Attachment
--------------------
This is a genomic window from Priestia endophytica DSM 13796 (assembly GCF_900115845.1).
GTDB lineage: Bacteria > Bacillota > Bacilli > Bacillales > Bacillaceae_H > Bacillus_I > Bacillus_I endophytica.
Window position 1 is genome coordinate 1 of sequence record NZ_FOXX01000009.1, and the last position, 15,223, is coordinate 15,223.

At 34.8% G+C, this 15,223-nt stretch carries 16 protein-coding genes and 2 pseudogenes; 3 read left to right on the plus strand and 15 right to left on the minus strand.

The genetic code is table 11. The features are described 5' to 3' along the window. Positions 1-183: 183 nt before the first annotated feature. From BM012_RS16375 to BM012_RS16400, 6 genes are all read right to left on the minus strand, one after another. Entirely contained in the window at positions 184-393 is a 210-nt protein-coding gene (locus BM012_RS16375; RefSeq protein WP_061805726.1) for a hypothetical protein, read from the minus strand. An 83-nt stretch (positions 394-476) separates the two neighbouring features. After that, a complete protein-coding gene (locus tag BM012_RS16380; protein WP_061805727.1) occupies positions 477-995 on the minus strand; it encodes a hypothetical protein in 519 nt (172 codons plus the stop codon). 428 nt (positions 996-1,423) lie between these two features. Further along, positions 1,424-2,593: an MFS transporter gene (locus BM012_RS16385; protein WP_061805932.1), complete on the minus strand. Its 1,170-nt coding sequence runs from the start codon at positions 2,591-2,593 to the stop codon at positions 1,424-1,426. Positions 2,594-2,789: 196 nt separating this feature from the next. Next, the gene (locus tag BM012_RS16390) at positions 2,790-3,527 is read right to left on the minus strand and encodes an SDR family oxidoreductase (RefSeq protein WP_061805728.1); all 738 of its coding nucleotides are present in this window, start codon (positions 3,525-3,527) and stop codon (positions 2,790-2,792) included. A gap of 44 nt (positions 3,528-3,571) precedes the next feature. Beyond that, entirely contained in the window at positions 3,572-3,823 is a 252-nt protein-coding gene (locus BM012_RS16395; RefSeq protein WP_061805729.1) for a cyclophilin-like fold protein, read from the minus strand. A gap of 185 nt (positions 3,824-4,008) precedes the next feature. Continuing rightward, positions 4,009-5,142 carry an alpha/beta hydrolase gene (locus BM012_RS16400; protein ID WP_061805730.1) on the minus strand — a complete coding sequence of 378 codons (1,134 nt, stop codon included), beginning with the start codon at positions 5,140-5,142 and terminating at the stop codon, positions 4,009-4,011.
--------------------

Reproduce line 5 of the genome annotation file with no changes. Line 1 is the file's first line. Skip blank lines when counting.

The genetic code is table 11. The features are described 5' to 3' along the window. Positions 1-183: 183 nt before the first annotated feature. From BM012_RS16375 to BM012_RS16400, 6 genes are all read right to left on the minus strand, one after another. Entirely contained in the window at positions 184-393 is a 210-nt protein-coding gene (locus BM012_RS16375; RefSeq protein WP_061805726.1) for a hypothetical protein, read from the minus strand. An 83-nt stretch (positions 394-476) separates the two neighbouring features. After that, a complete protein-coding gene (locus tag BM012_RS16380; protein WP_061805727.1) occupies positions 477-995 on the minus strand; it encodes a hypothetical protein in 519 nt (172 codons plus the stop codon). 428 nt (positions 996-1,423) lie between these two features. Further along, positions 1,424-2,593: an MFS transporter gene (locus BM012_RS16385; protein WP_061805932.1), complete on the minus strand. Its 1,170-nt coding sequence runs from the start codon at positions 2,591-2,593 to the stop codon at positions 1,424-1,426. Positions 2,594-2,789: 196 nt separating this feature from the next. Next, the gene (locus tag BM012_RS16390) at positions 2,790-3,527 is read right to left on the minus strand and encodes an SDR family oxidoreductase (RefSeq protein WP_061805728.1); all 738 of its coding nucleotides are present in this window, start codon (positions 3,525-3,527) and stop codon (positions 2,790-2,792) included. A gap of 44 nt (positions 3,528-3,571) precedes the next feature. Beyond that, entirely contained in the window at positions 3,572-3,823 is a 252-nt protein-coding gene (locus BM012_RS16395; RefSeq protein WP_061805729.1) for a cyclophilin-like fold protein, read from the minus strand. A gap of 185 nt (positions 3,824-4,008) precedes the next feature. Continuing rightward, positions 4,009-5,142 carry an alpha/beta hydrolase gene (locus BM012_RS16400; protein ID WP_061805730.1) on the minus strand — a complete coding sequence of 378 codons (1,134 nt, stop codon included), beginning with the start codon at positions 5,140-5,142 and terminating at the stop codon, positions 4,009-4,011.